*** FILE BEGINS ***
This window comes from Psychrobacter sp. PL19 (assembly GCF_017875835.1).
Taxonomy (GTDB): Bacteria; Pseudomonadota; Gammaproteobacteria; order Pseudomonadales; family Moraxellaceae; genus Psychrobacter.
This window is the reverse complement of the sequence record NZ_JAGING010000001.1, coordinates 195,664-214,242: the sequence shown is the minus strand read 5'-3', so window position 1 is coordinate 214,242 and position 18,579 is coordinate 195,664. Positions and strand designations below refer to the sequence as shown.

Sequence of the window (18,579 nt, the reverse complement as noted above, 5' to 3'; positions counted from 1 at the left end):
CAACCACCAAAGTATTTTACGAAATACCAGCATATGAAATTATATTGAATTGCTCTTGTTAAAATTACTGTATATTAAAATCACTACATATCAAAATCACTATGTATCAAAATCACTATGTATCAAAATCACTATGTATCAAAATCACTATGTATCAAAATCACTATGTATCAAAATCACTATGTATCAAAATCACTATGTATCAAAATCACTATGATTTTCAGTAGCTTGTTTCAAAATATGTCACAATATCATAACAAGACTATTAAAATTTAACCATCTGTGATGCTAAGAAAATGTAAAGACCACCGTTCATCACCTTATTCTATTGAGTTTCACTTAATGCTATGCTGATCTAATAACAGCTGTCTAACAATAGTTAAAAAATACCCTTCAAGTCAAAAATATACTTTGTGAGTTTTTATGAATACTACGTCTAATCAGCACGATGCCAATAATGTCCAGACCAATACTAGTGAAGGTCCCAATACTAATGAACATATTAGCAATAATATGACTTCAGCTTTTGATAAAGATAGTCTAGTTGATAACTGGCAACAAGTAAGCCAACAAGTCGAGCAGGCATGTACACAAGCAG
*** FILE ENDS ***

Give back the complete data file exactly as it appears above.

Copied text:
This window comes from Psychrobacter sp. PL19 (assembly GCF_017875835.1).
Taxonomy (GTDB): Bacteria; Pseudomonadota; Gammaproteobacteria; order Pseudomonadales; family Moraxellaceae; genus Psychrobacter.
This window is the reverse complement of the sequence record NZ_JAGING010000001.1, coordinates 195,664-214,242: the sequence shown is the minus strand read 5'-3', so window position 1 is coordinate 214,242 and position 18,579 is coordinate 195,664. Positions and strand designations below refer to the sequence as shown.

Sequence of the window (18,579 nt, the reverse complement as noted above, 5' to 3'; positions counted from 1 at the left end):
CAACCACCAAAGTATTTTACGAAATACCAGCATATGAAATTATATTGAATTGCTCTTGTTAAAATTACTGTATATTAAAATCACTACATATCAAAATCACTATGTATCAAAATCACTATGTATCAAAATCACTATGTATCAAAATCACTATGTATCAAAATCACTATGTATCAAAATCACTATGTATCAAAATCACTATGTATCAAAATCACTATGATTTTCAGTAGCTTGTTTCAAAATATGTCACAATATCATAACAAGACTATTAAAATTTAACCATCTGTGATGCTAAGAAAATGTAAAGACCACCGTTCATCACCTTATTCTATTGAGTTTCACTTAATGCTATGCTGATCTAATAACAGCTGTCTAACAATAGTTAAAAAATACCCTTCAAGTCAAAAATATACTTTGTGAGTTTTTATGAATACTACGTCTAATCAGCACGATGCCAATAATGTCCAGACCAATACTAGTGAAGGTCCCAATACTAATGAACATATTAGCAATAATATGACTTCAGCTTTTGATAAAGATAGTCTAGTTGATAACTGGCAACAAGTAAGCCAACAAGTCGAGCAGGCATGTACACAAGCAG